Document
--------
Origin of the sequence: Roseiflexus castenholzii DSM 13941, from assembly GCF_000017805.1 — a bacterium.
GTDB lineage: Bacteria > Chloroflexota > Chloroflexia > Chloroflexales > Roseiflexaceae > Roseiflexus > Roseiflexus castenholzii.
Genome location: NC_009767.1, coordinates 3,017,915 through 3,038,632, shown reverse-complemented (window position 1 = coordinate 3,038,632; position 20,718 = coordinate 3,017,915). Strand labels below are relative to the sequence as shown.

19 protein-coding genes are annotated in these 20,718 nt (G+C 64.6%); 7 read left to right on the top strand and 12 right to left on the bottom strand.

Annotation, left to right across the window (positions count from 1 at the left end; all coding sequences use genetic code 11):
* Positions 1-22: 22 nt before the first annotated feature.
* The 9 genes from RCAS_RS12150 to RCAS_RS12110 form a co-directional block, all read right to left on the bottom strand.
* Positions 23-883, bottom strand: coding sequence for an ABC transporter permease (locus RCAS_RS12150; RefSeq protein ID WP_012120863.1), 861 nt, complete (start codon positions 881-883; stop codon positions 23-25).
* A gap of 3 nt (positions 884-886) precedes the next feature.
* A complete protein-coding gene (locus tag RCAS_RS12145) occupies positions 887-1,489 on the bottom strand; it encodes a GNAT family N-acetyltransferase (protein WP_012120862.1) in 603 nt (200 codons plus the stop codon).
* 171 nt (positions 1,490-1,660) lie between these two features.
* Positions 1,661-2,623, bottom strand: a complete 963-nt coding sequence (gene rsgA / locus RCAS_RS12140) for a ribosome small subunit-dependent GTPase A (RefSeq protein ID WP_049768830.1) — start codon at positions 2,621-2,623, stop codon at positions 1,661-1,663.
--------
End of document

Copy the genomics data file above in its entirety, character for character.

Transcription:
Origin of the sequence: Roseiflexus castenholzii DSM 13941, from assembly GCF_000017805.1 — a bacterium.
GTDB lineage: Bacteria > Chloroflexota > Chloroflexia > Chloroflexales > Roseiflexaceae > Roseiflexus > Roseiflexus castenholzii.
Genome location: NC_009767.1, coordinates 3,017,915 through 3,038,632, shown reverse-complemented (window position 1 = coordinate 3,038,632; position 20,718 = coordinate 3,017,915). Strand labels below are relative to the sequence as shown.

19 protein-coding genes are annotated in these 20,718 nt (G+C 64.6%); 7 read left to right on the top strand and 12 right to left on the bottom strand.

Annotation, left to right across the window (positions count from 1 at the left end; all coding sequences use genetic code 11):
* Positions 1-22: 22 nt before the first annotated feature.
* The 9 genes from RCAS_RS12150 to RCAS_RS12110 form a co-directional block, all read right to left on the bottom strand.
* Positions 23-883, bottom strand: coding sequence for an ABC transporter permease (locus RCAS_RS12150; RefSeq protein ID WP_012120863.1), 861 nt, complete (start codon positions 881-883; stop codon positions 23-25).
* A gap of 3 nt (positions 884-886) precedes the next feature.
* A complete protein-coding gene (locus tag RCAS_RS12145) occupies positions 887-1,489 on the bottom strand; it encodes a GNAT family N-acetyltransferase (protein WP_012120862.1) in 603 nt (200 codons plus the stop codon).
* 171 nt (positions 1,490-1,660) lie between these two features.
* Positions 1,661-2,623, bottom strand: a complete 963-nt coding sequence (gene rsgA / locus RCAS_RS12140) for a ribosome small subunit-dependent GTPase A (RefSeq protein ID WP_049768830.1) — start codon at positions 2,621-2,623, stop codon at positions 1,661-1,663.